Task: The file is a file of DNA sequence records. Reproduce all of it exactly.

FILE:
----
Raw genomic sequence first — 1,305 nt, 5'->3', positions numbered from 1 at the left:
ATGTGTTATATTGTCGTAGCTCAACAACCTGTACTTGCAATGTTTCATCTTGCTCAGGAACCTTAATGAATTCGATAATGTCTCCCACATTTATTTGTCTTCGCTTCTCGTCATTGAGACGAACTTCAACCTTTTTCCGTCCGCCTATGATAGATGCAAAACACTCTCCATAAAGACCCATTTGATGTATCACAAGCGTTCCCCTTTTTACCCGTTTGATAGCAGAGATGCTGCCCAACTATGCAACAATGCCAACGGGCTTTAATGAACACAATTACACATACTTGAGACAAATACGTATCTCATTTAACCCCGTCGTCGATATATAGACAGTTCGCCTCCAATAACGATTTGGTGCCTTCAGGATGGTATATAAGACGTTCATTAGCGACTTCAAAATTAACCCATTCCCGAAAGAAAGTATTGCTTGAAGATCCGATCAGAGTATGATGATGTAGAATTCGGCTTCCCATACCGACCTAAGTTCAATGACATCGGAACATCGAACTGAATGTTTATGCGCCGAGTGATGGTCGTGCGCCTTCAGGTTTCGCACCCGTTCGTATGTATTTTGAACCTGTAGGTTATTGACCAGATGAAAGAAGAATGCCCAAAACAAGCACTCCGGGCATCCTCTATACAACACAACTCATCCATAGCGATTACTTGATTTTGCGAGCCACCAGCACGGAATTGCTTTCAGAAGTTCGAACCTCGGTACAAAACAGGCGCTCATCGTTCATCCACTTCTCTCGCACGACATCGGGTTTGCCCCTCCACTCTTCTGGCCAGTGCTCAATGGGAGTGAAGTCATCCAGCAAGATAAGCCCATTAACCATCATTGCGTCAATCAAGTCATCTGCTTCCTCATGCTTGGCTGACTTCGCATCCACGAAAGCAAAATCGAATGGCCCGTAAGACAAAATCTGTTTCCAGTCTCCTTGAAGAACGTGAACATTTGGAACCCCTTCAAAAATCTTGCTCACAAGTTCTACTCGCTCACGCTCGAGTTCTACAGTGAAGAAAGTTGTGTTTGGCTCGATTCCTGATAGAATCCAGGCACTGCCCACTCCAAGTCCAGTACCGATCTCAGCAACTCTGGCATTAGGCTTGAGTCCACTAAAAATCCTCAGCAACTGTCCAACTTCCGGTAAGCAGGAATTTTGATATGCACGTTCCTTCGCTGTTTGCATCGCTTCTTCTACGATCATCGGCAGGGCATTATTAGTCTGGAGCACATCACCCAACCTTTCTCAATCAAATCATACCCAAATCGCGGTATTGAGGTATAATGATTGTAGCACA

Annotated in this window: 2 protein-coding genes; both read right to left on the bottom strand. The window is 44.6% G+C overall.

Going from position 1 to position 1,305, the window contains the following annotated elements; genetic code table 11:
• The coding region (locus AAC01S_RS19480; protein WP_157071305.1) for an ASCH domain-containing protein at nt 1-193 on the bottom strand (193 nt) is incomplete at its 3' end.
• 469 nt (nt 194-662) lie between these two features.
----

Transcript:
Raw genomic sequence first — 1,305 nt, 5'->3', positions numbered from 1 at the left:
ATGTGTTATATTGTCGTAGCTCAACAACCTGTACTTGCAATGTTTCATCTTGCTCAGGAACCTTAATGAATTCGATAATGTCTCCCACATTTATTTGTCTTCGCTTCTCGTCATTGAGACGAACTTCAACCTTTTTCCGTCCGCCTATGATAGATGCAAAACACTCTCCATAAAGACCCATTTGATGTATCACAAGCGTTCCCCTTTTTACCCGTTTGATAGCAGAGATGCTGCCCAACTATGCAACAATGCCAACGGGCTTTAATGAACACAATTACACATACTTGAGACAAATACGTATCTCATTTAACCCCGTCGTCGATATATAGACAGTTCGCCTCCAATAACGATTTGGTGCCTTCAGGATGGTATATAAGACGTTCATTAGCGACTTCAAAATTAACCCATTCCCGAAAGAAAGTATTGCTTGAAGATCCGATCAGAGTATGATGATGTAGAATTCGGCTTCCCATACCGACCTAAGTTCAATGACATCGGAACATCGAACTGAATGTTTATGCGCCGAGTGATGGTCGTGCGCCTTCAGGTTTCGCACCCGTTCGTATGTATTTTGAACCTGTAGGTTATTGACCAGATGAAAGAAGAATGCCCAAAACAAGCACTCCGGGCATCCTCTATACAACACAACTCATCCATAGCGATTACTTGATTTTGCGAGCCACCAGCACGGAATTGCTTTCAGAAGTTCGAACCTCGGTACAAAACAGGCGCTCATCGTTCATCCACTTCTCTCGCACGACATCGGGTTTGCCCCTCCACTCTTCTGGCCAGTGCTCAATGGGAGTGAAGTCATCCAGCAAGATAAGCCCATTAACCATCATTGCGTCAATCAAGTCATCTGCTTCCTCATGCTTGGCTGACTTCGCATCCACGAAAGCAAAATCGAATGGCCCGTAAGACAAAATCTGTTTCCAGTCTCCTTGAAGAACGTGAACATTTGGAACCCCTTCAAAAATCTTGCTCACAAGTTCTACTCGCTCACGCTCGAGTTCTACAGTGAAGAAAGTTGTGTTTGGCTCGATTCCTGATAGAATCCAGGCACTGCCCACTCCAAGTCCAGTACCGATCTCAGCAACTCTGGCATTAGGCTTGAGTCCACTAAAAATCCTCAGCAACTGTCCAACTTCCGGTAAGCAGGAATTTTGATATGCACGTTCCTTCGCTGTTTGCATCGCTTCTTCTACGATCATCGGCAGGGCATTATTAGTCTGGAGCACATCACCCAACCTTTCTCAATCAAATCATACCCAAATCGCGGTATTGAGGTATAATGATTGTAGCACA

Annotated in this window: 2 protein-coding genes; both read right to left on the bottom strand. The window is 44.6% G+C overall.

Going from position 1 to position 1,305, the window contains the following annotated elements; genetic code table 11:
• The coding region (locus AAC01S_RS19480; protein WP_157071305.1) for an ASCH domain-containing protein at nt 1-193 on the bottom strand (193 nt) is incomplete at its 3' end.
• 469 nt (nt 194-662) lie between these two features.